It was a little party at one of the pretty
and fashionable restaurants down town,
and out of compliment to the bevy of bright
women who were to dine there the host put
or. all the bravery of his plate and china
closets, and served each course on rare and
beautiful wares, to the great delight of
evtry one present. The spirit of covetous
ness showed its horrid form early. Hut
when ices came on in lilies of frosted silver,
fair faces became distorted with greed.
"I must steal one of those lovtly things,"
a woman said, laughing at a thought for
which she would have sent her waiting
maid to jail, and there were hysterical
whispers and abashed smiles when the
waiter bore down upon the things and took
them safely away. Then came the coffee in
cups as fine as egg shells, with cunning lit
tle spoons of many shapes ornately dec
orated in colored enamels. These trifles
were of value, and were doubtless prized by
their owner, but the women who sat at
that board deliberately took them away as
souvenirs of the dinner and the day.
Mothers of young sons purloined trophies
to hang in the very mom where they will
sit to teach the little ones the solemn
words, "Thou shalt not steal."
I believe measures to stop the astonishing
practice of pilfering are now being urged
by restaurant epers and hotel m* n every
where, as their losses from that cause
alone are of appalling proportion-*. Women
p.re not alone in this way of transgression.
Men carry off wine glasses and small ar
ticles which please their eye.1-, with no
thought but of their cleverness In getting
them away. And so poor soni* tim* s is our
humanity, manv of these very m,in would
deal harshly with a father caught in such a
crime as stealing bread.
A Strong Comparison.
Tf arson could be treated as a bit of play- i
fulness, the towns would all he bl:izing. for
the Imp of mischief did not die wlMS Adam j
moved. Somebody treated the matter of ,
sti aling spoons at a public dinner as a Joke,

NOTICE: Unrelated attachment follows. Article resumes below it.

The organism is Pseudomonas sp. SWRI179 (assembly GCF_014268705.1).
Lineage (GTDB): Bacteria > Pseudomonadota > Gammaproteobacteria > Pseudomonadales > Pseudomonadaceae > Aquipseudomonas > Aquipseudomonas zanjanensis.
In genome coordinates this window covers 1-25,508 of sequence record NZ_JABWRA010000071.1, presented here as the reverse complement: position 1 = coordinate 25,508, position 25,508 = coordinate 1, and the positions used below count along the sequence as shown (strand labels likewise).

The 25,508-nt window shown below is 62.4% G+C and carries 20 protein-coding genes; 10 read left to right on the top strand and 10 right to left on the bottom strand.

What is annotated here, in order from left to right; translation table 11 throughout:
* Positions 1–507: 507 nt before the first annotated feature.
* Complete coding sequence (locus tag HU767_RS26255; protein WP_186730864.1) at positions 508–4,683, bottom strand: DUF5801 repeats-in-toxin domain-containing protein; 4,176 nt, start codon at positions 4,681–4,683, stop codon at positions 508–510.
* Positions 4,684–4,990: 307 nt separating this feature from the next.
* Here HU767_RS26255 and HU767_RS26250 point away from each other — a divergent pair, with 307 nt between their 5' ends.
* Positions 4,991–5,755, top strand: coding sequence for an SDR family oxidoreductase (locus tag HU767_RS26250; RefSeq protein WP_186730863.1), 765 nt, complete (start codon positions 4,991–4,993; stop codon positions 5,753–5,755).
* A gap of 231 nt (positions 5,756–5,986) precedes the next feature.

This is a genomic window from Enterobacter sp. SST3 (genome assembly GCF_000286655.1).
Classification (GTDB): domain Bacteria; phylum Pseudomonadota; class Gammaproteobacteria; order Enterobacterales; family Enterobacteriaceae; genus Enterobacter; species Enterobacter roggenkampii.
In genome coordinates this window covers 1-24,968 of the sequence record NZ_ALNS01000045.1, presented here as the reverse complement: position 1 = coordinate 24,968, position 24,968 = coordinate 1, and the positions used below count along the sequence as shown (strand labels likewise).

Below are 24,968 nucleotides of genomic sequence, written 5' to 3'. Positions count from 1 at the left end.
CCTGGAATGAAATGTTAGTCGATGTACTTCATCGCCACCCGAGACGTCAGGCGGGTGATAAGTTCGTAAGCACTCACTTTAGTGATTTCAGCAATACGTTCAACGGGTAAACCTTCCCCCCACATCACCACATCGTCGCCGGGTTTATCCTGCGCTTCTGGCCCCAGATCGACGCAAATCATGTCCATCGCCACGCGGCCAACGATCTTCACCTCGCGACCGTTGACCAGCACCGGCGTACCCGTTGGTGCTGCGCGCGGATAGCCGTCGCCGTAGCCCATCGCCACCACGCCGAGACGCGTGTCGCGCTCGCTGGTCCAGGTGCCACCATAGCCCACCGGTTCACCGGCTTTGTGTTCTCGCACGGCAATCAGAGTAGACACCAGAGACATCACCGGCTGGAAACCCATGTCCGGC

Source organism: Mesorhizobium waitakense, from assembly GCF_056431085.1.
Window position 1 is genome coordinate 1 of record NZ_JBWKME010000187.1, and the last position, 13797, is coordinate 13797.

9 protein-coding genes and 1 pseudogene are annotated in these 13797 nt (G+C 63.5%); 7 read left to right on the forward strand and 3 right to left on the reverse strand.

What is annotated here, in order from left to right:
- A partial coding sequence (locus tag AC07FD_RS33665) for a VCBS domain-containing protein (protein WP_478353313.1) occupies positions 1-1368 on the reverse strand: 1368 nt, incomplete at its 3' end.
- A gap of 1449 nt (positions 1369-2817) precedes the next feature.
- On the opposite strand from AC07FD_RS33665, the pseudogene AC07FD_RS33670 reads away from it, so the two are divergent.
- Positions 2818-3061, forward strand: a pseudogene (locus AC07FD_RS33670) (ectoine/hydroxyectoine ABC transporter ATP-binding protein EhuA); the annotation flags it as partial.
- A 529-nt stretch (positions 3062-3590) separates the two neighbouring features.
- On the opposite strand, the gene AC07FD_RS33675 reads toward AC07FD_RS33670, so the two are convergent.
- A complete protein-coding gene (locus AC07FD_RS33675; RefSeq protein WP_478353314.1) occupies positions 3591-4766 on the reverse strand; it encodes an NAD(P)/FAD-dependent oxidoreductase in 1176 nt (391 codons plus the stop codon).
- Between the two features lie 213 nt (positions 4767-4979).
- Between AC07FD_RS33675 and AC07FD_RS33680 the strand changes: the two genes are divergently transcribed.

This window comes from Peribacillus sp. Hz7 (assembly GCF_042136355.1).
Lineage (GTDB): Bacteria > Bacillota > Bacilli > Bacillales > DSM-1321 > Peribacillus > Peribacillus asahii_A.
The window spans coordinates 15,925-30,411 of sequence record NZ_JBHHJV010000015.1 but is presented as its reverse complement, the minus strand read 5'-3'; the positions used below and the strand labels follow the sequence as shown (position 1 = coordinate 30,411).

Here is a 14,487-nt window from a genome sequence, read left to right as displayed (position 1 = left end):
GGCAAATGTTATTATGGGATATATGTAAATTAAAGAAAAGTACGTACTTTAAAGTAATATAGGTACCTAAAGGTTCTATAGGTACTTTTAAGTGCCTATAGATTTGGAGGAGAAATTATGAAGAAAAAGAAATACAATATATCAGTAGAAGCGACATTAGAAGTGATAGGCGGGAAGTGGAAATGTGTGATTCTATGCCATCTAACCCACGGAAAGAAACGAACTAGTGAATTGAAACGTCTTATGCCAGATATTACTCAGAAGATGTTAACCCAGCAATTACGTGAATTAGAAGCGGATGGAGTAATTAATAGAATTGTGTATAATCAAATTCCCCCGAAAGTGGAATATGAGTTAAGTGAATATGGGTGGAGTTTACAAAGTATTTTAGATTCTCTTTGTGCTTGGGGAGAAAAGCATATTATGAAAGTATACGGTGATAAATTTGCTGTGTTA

and such is the influence of example when
one member of a company shows a smiling
epg<rness to appropriate wliit does not be
long to her another will follow without a
qralm of conscience. Gently reared and
Christian ladies have gone out of hotels
with the house linen in their trunks and
the house spoons in their sleeves, and all
because, through some false reasoning,
they think the landlord has been overpaid.
"i have a perfect right, to these things,"
one mav say, "for I am paying $10 a day,
and it does not cost that to feed me, I
know."
Hut if she has a right to them, why hide
them? The excuse will not hold. If one
cannot afford to pay $10 a day and live in
honor, let her pay one dollar or ten cents
and keep her lingers from taking that
which is not her own.
1 do not believe that women realize the
A.IST TB.I0.
blame of it and the shame of it! It has
become a custom, winked at by society,
but. oh. my sisters, it is a wrong which
will in some way cast its shadow upon the
innoctnt. It is not so much what we do
for ou;-se!v<s; but children look for truth
in us as we look to the face of God. If we
would have our children true, we must be
true from our lips inward. This habit that
seems so smart a Juke looks like a baser,
thing to the-'r pure eyes. They know si
little of the juggling of words, and things*
to them are either right or wrong. This
was brought home to a friend of mine a
few days ago, and she has told me the
story from a mother heart.
Bad Example.
She was taking luncheon with some
friends at a cafe, and she noticed on the
table a little carved match safe of quaint
and beautiful design.
"I have a mind to take that home to my
husband." she laughed, and her companions
urged her to do so. So she tucked it in her
muff and went out with the glee of the
smuggler.
She showed It to her husband when he
reached home that night, and related how
she thought of him at the lunch, and he
kissed and praised her, patting her cheek
with caressing fingers. Her little son, a
child of three, was in the room, but he
paid, seemingly, no heed to the conversa
tion. The next'day she ?ook the little one
with her to'call on a dear old friend whose
eyes had been* washed clear enough by the
tears of life to see the- fields of heaven. The
child played with others in an adjoining
room, and through the open door she heard
him exclaim boastfully:
"My mother's * thief!"
There was a hurried word of protect from